Feeling for Province Two

From The Kathmandu Post (14 August, 2015)

The primary concern with the proposed band-aid federalism is how it will hurt the poor of the Tarai-Madhes

Unexpectedly, the flashpoint of the federal agenda appeared not in the hotbed of identity-related tension elsewhere in the hills and the plains, but in the mid-western region which has been relatively aloof from the charged debates that have buffeted our two constituent assemblies.

Amidst the push and pull of constitutional politics, the ethnic group that has been left most vulnerable is the Tharu of the plains, which is about as ‘indigenous’ as anyone can be in this country. By volume and depth of poverty, however, those who are most likely to be further impoverished by the federal formula are the inhabitants of the eight districts in the proposed Province 2.

Ironically, the most proactive and politicised effort on federal delineation during the second Constituent Assembly has been led by activists from this very region. There may yet be time for them to consider how the passionate demand for a total physical delinking of the plains from mid-hills might deliver an economically feeble province, incidentally with the highest density of population among the six proposed.

Provincialism and federalism

Provincialism in Nepal goes back to the time of the unifying king Prithvi Narayan, who devised stratagems to keep the subjugated principalities together. The Rana oligarchy created units for administrative control, and not much changed in the modern era despite the creation of zones, districts and development regions, with only the Local Self-Government Act trying to genuinely devolve power to the people.

Decentralisation came too late, given the rise of political awareness after the 1990 opening, even as a limited number of clans and communities continued their hold on the state machinery. Even so, the federal agenda was joined to the constitution-writing not by People’s Movement of 2006 but the Madhes Movement of a year later. The latter challenged the Kathmandu establishment on the two counts of historical marginalisation and ownership of state identity.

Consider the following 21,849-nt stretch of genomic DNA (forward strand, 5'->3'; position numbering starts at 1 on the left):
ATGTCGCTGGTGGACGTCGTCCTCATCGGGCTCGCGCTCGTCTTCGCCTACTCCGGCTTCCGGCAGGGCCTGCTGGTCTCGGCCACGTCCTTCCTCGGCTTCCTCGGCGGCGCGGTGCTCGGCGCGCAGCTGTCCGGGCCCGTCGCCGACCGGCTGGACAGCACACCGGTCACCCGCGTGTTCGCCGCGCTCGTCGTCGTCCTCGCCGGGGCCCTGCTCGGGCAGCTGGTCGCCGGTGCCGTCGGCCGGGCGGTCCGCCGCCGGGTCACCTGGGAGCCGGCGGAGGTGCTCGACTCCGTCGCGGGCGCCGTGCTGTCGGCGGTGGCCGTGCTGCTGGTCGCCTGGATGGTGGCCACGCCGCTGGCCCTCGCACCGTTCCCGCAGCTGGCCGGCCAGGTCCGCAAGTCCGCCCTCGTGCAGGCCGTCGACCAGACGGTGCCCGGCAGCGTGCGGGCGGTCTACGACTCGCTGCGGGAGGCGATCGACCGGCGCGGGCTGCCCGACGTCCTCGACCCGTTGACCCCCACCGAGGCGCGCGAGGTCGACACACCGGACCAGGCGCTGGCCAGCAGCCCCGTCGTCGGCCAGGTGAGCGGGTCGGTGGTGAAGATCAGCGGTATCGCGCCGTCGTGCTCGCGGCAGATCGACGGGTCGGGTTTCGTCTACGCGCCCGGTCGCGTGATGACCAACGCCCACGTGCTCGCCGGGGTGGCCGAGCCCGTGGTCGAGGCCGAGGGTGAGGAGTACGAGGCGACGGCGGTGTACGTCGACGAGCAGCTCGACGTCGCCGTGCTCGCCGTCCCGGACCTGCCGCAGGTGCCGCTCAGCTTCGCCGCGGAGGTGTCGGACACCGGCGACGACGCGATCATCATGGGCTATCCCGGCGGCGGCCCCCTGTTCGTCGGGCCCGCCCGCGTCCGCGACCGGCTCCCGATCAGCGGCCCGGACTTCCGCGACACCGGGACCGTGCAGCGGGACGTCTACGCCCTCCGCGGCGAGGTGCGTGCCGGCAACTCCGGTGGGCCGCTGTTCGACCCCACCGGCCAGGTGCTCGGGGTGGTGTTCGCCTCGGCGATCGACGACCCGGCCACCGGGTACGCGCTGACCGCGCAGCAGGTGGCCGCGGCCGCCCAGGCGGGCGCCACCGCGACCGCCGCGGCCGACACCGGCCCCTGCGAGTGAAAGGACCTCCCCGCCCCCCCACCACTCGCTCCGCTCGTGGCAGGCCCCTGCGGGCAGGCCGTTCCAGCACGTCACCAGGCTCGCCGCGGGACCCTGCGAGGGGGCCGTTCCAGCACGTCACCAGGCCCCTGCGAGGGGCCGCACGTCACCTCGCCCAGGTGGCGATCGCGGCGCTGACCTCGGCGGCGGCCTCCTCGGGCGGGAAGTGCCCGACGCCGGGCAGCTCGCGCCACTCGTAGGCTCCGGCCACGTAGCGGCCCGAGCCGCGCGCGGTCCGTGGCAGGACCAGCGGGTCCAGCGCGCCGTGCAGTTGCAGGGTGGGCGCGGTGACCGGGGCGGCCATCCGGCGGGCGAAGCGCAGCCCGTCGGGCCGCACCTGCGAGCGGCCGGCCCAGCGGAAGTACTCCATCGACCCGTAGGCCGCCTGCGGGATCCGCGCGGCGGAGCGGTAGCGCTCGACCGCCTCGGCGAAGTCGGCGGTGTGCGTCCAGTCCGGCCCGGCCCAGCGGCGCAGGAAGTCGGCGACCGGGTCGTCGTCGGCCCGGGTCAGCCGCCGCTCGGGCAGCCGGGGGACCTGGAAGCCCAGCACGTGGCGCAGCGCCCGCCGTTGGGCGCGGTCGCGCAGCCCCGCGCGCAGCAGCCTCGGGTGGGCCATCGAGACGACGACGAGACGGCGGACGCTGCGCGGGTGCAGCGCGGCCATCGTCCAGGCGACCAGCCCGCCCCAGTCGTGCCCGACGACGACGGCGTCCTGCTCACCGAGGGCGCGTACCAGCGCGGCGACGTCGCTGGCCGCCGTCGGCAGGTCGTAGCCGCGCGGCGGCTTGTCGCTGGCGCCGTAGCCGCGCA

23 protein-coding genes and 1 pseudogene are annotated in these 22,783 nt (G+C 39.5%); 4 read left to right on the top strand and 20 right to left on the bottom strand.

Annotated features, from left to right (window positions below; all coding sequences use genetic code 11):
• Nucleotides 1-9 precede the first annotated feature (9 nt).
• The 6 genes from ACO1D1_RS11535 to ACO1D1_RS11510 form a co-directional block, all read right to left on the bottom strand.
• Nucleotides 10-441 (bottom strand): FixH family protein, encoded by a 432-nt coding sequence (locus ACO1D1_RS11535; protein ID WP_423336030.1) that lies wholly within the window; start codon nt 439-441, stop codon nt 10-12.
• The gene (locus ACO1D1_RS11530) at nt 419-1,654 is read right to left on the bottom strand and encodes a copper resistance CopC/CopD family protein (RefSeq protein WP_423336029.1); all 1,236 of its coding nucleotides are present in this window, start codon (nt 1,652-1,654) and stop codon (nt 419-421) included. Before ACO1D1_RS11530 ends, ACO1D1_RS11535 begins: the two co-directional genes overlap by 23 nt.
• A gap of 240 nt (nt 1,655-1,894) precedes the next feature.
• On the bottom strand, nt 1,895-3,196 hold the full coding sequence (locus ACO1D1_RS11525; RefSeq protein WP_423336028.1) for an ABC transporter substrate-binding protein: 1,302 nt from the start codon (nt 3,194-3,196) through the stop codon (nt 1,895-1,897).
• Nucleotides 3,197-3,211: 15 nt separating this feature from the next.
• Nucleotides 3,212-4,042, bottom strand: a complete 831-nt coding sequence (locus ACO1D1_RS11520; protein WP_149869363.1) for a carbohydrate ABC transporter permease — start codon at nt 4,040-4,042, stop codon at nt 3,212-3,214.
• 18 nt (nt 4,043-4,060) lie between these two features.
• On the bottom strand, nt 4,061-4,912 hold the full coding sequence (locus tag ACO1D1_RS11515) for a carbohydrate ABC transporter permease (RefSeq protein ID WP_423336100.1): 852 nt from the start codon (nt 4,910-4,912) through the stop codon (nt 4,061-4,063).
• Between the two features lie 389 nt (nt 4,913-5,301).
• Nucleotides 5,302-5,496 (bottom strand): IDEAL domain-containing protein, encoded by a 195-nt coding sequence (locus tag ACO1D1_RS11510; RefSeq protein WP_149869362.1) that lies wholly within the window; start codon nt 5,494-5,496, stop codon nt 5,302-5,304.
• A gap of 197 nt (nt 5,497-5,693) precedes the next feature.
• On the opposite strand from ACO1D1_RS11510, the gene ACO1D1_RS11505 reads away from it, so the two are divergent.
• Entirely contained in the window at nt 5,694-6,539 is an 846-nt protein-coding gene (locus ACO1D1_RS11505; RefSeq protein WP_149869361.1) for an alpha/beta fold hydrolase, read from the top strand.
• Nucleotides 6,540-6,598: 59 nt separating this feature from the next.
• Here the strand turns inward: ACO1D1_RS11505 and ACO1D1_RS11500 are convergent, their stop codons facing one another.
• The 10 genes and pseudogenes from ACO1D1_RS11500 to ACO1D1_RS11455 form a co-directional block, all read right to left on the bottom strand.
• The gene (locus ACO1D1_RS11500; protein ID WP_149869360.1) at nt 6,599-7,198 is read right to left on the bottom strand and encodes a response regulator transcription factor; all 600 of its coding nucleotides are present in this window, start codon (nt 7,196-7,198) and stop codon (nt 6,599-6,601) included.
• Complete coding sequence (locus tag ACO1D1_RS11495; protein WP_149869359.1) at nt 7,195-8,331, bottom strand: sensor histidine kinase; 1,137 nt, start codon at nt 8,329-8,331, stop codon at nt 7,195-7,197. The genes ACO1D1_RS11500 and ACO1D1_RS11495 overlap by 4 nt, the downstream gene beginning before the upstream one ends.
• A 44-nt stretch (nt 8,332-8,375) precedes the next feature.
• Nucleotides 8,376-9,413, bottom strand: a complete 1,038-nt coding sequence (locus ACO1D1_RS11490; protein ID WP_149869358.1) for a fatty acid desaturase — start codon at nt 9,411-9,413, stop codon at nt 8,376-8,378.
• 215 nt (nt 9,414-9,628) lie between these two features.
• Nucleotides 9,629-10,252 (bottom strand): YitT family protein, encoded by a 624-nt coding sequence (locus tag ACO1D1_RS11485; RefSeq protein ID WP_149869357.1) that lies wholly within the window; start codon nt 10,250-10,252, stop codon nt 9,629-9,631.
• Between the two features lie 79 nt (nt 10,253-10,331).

Federalism was embraced by the ethnicities and Madhesi citizens as the vehicle through which to upturn the iniquitous centralised state run by the Bahun-Thakuri/Chhetri-Newar nobility. They were resisted initially by those who insisted that society would do better by building on the success of decentralisation after 1990.

The notion of Nepal as a federal nation-state having been accepted, the Maoist party moved quickly to foist ethnic federalism, which in its early avatar included prior rights (agradhikaar) for selected ethnic groups in a country unique for its mixed habitation. Meanwhile, the plains’ politicos and activists came up with the ek-madhes-ek-pradesh proposal, a single plains province 500 miles long and 20 miles wide.

Even though the plains-only agenda was expanded to concede two provinces by the time of the second CA, it ignored all kinds of demographic issues on the ground. These included the class-and-caste differentiations within ‘core Madhes’, the language spectrum from Awadhi to Maithili, the place of the Muslims, Tharus and other smaller ethnicities, separate issues of Tarai and inner-Tarai, and the sizeable number of pahadiyas living in the flats. Most importantly, the formula overlooked economics and equity.

Powered as it was by the reality of historical exclusion, the federalism agenda held despite initial resistance within the political class. But the debate took an unhealthy turn as the populist blunderbuss was turned on all but those who supported identity-based federalism.

Band-aid exercise

Overall, the constitutional draft emerged as a sub-optimal hodgepodge because of the failure of civil society and academia to engage in the discussion on the basis of social science and constitutionalism. The constitution-writing was hijacked from the Assembly floor by a cabal of political leaders.